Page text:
How can I lower it?
While some folk may be able to knock a decade off their chronological age through measuring their BMR, if your metabolic age is higher than your years, you may feel quite deflated. Luckily, our panel of experts has uncovered plenty of things you can do to bring your metabolic age down. Here’s how to do it…
Move more every day
Exercise doesn’t only burn calories when you’re moving, it also boosts your BMR by burning calories at rest – but how much activity should you do? ‘According to research, which is supported by the British Association of Sport and Exercise Sciences (BASES) and the American College of Sports Medicine (ACSM), we should be aiming for 30 minutes of moderate-intensity exercise, five days a week,’ says Prof Hawkey. This doesn’t have to be achieved through scheduled workouts: taking the stairs, standing at your desk – little things help. ‘Sitting down for extended periods can have a negative impact on blood glucose and insulin levels – both metabolic risk factors.’
Join the resistance
Quick science lesson: the more muscle mass you have, the more calories you’ll burn at rest, which will increase your BMR and lower your metabolic age. How do you get more muscle mass? Weightlifting. ‘Resistance training is also important for bone density and maintaining muscle mass, as we naturally lose muscle mass as we get older,’ says Forfar. ‘Try adding 1-2 resistance training sessions into your week to improve your strength.’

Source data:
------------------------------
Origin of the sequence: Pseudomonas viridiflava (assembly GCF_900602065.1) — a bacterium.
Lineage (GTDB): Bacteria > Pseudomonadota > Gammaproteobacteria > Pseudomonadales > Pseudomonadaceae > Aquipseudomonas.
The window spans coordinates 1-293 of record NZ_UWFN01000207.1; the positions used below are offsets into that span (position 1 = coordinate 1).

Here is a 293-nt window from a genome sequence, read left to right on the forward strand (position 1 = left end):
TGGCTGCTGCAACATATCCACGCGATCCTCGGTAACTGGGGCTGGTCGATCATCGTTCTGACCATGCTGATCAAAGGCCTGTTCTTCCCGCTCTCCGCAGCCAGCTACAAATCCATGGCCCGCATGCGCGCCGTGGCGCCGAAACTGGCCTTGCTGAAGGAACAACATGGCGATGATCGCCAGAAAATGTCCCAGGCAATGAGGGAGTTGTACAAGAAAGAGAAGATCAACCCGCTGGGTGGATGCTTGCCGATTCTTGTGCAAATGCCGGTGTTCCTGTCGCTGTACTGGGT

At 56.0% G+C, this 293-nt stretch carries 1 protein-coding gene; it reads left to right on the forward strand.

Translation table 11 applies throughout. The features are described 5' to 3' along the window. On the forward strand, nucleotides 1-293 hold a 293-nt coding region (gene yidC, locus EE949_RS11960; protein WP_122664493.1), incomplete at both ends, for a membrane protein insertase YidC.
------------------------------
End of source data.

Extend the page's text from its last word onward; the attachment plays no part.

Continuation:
Stock up on slumber
Make sleep a priority, as a lack of Zzz’s can slow your metabolism down. ‘Research has shown that sleep plays a crucial role in metabolism and getting a good night’s sleep can help maintain a healthy weight,’ adds Prof Hawkey. ‘Have a consistent sleep/wake regime by avoiding blue light and reducing caffeine [before bed].’
Go with your gut
We’re only just starting to realise how our gut health impacts our metabolic health, but a growing body of evidence is showing that the gut microbiota (microorganisms in our gastrointestinal tract) can play a role in obesity and other metabolic disorders. ‘Many age-related conditions are [also] associated with imbalances of the microbiota and the gut-associated immune system,’ explains Braye, ‘Supporting the health of the gut by taking a multi-strain live bacteria supplement such as Bio-Kult Advanced (RRP £9.48, www.bio-kult.com) can help.’
Fix it fast
A good diet is pivotal for a healthy metabolic age, so skip processed fodder, reduce portion size and opt for lean protein as well as whole carbohydrates. Research shows that intermittent fasting (IF) can also boost metabolic activity and help to fight ageing. ‘It is also thought to modulate a cellular spring-cleaning process known as ‘autophagy’, where old, damaged cells are broken down and recycled by the body into better functioning new cells,’ adds Braye. ‘This process is thought to be an important aspect for mitochondrial health (the part of the cell where we produce energy) and therefore healthy metabolic ageing.’